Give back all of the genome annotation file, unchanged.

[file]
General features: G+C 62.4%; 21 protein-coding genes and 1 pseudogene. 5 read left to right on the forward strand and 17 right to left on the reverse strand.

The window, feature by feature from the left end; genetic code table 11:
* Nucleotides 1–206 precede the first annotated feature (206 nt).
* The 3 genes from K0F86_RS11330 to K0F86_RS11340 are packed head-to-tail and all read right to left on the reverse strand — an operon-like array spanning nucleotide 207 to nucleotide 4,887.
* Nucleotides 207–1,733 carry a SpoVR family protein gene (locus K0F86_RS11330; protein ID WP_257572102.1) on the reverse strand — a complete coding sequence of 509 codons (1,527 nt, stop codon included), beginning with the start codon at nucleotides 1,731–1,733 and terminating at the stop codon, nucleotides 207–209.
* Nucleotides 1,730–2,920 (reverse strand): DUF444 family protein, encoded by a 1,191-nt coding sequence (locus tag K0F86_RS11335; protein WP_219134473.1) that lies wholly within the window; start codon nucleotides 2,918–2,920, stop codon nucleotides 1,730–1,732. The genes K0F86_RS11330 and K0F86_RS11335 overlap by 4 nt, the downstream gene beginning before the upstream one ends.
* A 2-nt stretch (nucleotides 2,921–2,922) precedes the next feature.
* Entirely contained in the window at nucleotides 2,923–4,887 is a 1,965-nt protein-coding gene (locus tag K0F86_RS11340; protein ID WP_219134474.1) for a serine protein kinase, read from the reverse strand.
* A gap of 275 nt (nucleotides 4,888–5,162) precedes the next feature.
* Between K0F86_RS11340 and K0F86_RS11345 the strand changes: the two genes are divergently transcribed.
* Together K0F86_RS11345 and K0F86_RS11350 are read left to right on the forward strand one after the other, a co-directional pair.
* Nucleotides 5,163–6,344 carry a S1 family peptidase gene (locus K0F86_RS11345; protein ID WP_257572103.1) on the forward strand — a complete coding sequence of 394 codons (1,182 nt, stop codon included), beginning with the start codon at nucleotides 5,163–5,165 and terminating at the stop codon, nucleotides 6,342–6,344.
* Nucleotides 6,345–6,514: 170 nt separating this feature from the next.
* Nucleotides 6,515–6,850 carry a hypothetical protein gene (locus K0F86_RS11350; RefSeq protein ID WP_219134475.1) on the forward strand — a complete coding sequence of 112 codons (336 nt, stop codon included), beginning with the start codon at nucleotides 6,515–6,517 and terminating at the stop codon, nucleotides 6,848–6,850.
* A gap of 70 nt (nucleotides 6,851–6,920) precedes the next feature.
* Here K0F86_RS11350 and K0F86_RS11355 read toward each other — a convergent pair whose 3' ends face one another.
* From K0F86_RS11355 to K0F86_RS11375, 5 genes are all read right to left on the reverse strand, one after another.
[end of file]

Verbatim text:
General features: G+C 62.4%; 21 protein-coding genes and 1 pseudogene. 5 read left to right on the forward strand and 17 right to left on the reverse strand.

The window, feature by feature from the left end; genetic code table 11:
* Nucleotides 1–206 precede the first annotated feature (206 nt).
* The 3 genes from K0F86_RS11330 to K0F86_RS11340 are packed head-to-tail and all read right to left on the reverse strand — an operon-like array spanning nucleotide 207 to nucleotide 4,887.
* Nucleotides 207–1,733 carry a SpoVR family protein gene (locus K0F86_RS11330; protein ID WP_257572102.1) on the reverse strand — a complete coding sequence of 509 codons (1,527 nt, stop codon included), beginning with the start codon at nucleotides 1,731–1,733 and terminating at the stop codon, nucleotides 207–209.
* Nucleotides 1,730–2,920 (reverse strand): DUF444 family protein, encoded by a 1,191-nt coding sequence (locus tag K0F86_RS11335; protein WP_219134473.1) that lies wholly within the window; start codon nucleotides 2,918–2,920, stop codon nucleotides 1,730–1,732. The genes K0F86_RS11330 and K0F86_RS11335 overlap by 4 nt, the downstream gene beginning before the upstream one ends.
* A 2-nt stretch (nucleotides 2,921–2,922) precedes the next feature.
* Entirely contained in the window at nucleotides 2,923–4,887 is a 1,965-nt protein-coding gene (locus tag K0F86_RS11340; protein ID WP_219134474.1) for a serine protein kinase, read from the reverse strand.
* A gap of 275 nt (nucleotides 4,888–5,162) precedes the next feature.
* Between K0F86_RS11340 and K0F86_RS11345 the strand changes: the two genes are divergently transcribed.
* Together K0F86_RS11345 and K0F86_RS11350 are read left to right on the forward strand one after the other, a co-directional pair.
* Nucleotides 5,163–6,344 carry a S1 family peptidase gene (locus K0F86_RS11345; protein ID WP_257572103.1) on the forward strand — a complete coding sequence of 394 codons (1,182 nt, stop codon included), beginning with the start codon at nucleotides 5,163–5,165 and terminating at the stop codon, nucleotides 6,342–6,344.
* Nucleotides 6,345–6,514: 170 nt separating this feature from the next.
* Nucleotides 6,515–6,850 carry a hypothetical protein gene (locus K0F86_RS11350; RefSeq protein ID WP_219134475.1) on the forward strand — a complete coding sequence of 112 codons (336 nt, stop codon included), beginning with the start codon at nucleotides 6,515–6,517 and terminating at the stop codon, nucleotides 6,848–6,850.
* A gap of 70 nt (nucleotides 6,851–6,920) precedes the next feature.
* Here K0F86_RS11350 and K0F86_RS11355 read toward each other — a convergent pair whose 3' ends face one another.
* From K0F86_RS11355 to K0F86_RS11375, 5 genes are all read right to left on the reverse strand, one after another.